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Introduction to Solid Supported Membrane Based Electrophysiology

MPG-Autoren
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Bazzone,  Andre
Department of Biophysical Chemistry, Max Planck Institute of Biophysics, Max Planck Society;

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Braner,  Markus
Department of Biophysical Chemistry, Max Planck Institute of Biophysics, Max Planck Society;

Călinescu,  Octavian
Max Planck Society;

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Hatahet,  Lina
Department of Biophysical Chemistry, Max Planck Institute of Biophysics, Max Planck Society;

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Fendler,  Klaus
Department of Biophysical Chemistry, Max Planck Institute of Biophysics, Max Planck Society;

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Zitation

Bazzone, A., Costa, W. S., Braner, M., Călinescu, O., Hatahet, L., & Fendler, K. (2013). Introduction to Solid Supported Membrane Based Electrophysiology. Journal of Visualized Experiments: Jove, 75, e50230-e50230.


Zitierlink: http://hdl.handle.net/11858/00-001M-0000-0024-D4CA-A
Zusammenfassung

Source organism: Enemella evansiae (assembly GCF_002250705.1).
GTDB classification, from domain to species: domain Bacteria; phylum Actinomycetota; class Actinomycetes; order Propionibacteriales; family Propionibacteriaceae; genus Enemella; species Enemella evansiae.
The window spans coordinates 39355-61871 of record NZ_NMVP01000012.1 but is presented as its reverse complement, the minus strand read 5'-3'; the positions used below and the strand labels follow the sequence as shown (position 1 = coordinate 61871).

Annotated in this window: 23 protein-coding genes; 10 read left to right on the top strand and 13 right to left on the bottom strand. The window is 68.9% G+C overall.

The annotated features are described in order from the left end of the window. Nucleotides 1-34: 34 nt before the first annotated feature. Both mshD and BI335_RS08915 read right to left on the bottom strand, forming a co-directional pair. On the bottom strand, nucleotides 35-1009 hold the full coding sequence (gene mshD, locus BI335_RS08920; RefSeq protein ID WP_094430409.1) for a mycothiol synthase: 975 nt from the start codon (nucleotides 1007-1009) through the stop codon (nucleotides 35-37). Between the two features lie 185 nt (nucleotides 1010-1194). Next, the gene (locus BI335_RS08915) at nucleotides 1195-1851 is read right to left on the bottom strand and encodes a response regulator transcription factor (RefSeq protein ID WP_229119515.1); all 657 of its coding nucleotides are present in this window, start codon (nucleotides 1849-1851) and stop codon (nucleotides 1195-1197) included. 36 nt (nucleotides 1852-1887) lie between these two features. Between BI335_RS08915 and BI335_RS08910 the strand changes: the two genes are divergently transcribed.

The electrophysiological method we present is based on a solid supported membrane (SSM) composed of an octadecanethiol layer chemisorbed on a gold coated sensor chip and a phosphatidylcholine monolayer on top. This assembly is mounted into a cuvette system containing the reference electrode, a chlorinated silver wire. After adsorption of membrane fragments or proteoliposomes containing the membrane protein of interest, a fast solution exchange is used to induce the transport activity of the membrane protein. In the single solution exchange protocol two solutions, one non-activating and one activating solution, are needed. The flow is controlled by pressurized air and a valve and tubing system within a faraday cage. The kinetics of the electrogenic transport activity is obtained via capacitive coupling between the SSM and the proteoliposomes or membrane fragments. The method, therefore, yields only transient currents. The peak current represents the stationary transport activity. The time dependent transporter currents can be reconstructed by circuit analysis. This method is especially suited for prokaryotic transporters or eukaryotic transporters from intracellular membranes, which cannot be investigated by patch clamp or voltage clamp methods.